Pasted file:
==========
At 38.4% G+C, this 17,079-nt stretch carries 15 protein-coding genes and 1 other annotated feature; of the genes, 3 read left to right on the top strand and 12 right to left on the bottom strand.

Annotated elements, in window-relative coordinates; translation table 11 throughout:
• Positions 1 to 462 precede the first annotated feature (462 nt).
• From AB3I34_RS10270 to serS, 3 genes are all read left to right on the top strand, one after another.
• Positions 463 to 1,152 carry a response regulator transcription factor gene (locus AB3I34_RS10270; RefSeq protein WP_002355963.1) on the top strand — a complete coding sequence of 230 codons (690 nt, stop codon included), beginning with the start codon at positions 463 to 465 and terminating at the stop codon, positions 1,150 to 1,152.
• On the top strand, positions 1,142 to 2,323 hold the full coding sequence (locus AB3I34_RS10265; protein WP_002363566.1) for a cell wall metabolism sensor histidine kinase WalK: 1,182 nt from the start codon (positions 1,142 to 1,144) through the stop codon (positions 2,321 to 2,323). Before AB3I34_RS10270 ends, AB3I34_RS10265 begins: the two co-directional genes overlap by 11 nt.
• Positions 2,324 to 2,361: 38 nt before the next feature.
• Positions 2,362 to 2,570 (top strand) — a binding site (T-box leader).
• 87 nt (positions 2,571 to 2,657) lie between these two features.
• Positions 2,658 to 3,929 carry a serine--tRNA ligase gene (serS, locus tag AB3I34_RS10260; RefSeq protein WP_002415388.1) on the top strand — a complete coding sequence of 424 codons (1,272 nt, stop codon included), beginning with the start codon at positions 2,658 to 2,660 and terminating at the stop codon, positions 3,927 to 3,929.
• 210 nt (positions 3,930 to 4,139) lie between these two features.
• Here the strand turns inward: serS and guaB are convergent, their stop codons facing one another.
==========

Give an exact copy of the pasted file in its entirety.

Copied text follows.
At 38.4% G+C, this 17,079-nt stretch carries 15 protein-coding genes and 1 other annotated feature; of the genes, 3 read left to right on the top strand and 12 right to left on the bottom strand.

Annotated elements, in window-relative coordinates; translation table 11 throughout:
• Positions 1 to 462 precede the first annotated feature (462 nt).
• From AB3I34_RS10270 to serS, 3 genes are all read left to right on the top strand, one after another.
• Positions 463 to 1,152 carry a response regulator transcription factor gene (locus AB3I34_RS10270; RefSeq protein WP_002355963.1) on the top strand — a complete coding sequence of 230 codons (690 nt, stop codon included), beginning with the start codon at positions 463 to 465 and terminating at the stop codon, positions 1,150 to 1,152.
• On the top strand, positions 1,142 to 2,323 hold the full coding sequence (locus AB3I34_RS10265; protein WP_002363566.1) for a cell wall metabolism sensor histidine kinase WalK: 1,182 nt from the start codon (positions 1,142 to 1,144) through the stop codon (positions 2,321 to 2,323). Before AB3I34_RS10270 ends, AB3I34_RS10265 begins: the two co-directional genes overlap by 11 nt.
• Positions 2,324 to 2,361: 38 nt before the next feature.
• Positions 2,362 to 2,570 (top strand) — a binding site (T-box leader).
• 87 nt (positions 2,571 to 2,657) lie between these two features.
• Positions 2,658 to 3,929 carry a serine--tRNA ligase gene (serS, locus tag AB3I34_RS10260; RefSeq protein WP_002415388.1) on the top strand — a complete coding sequence of 424 codons (1,272 nt, stop codon included), beginning with the start codon at positions 2,658 to 2,660 and terminating at the stop codon, positions 3,927 to 3,929.
• 210 nt (positions 3,930 to 4,139) lie between these two features.
• Here the strand turns inward: serS and guaB are convergent, their stop codons facing one another.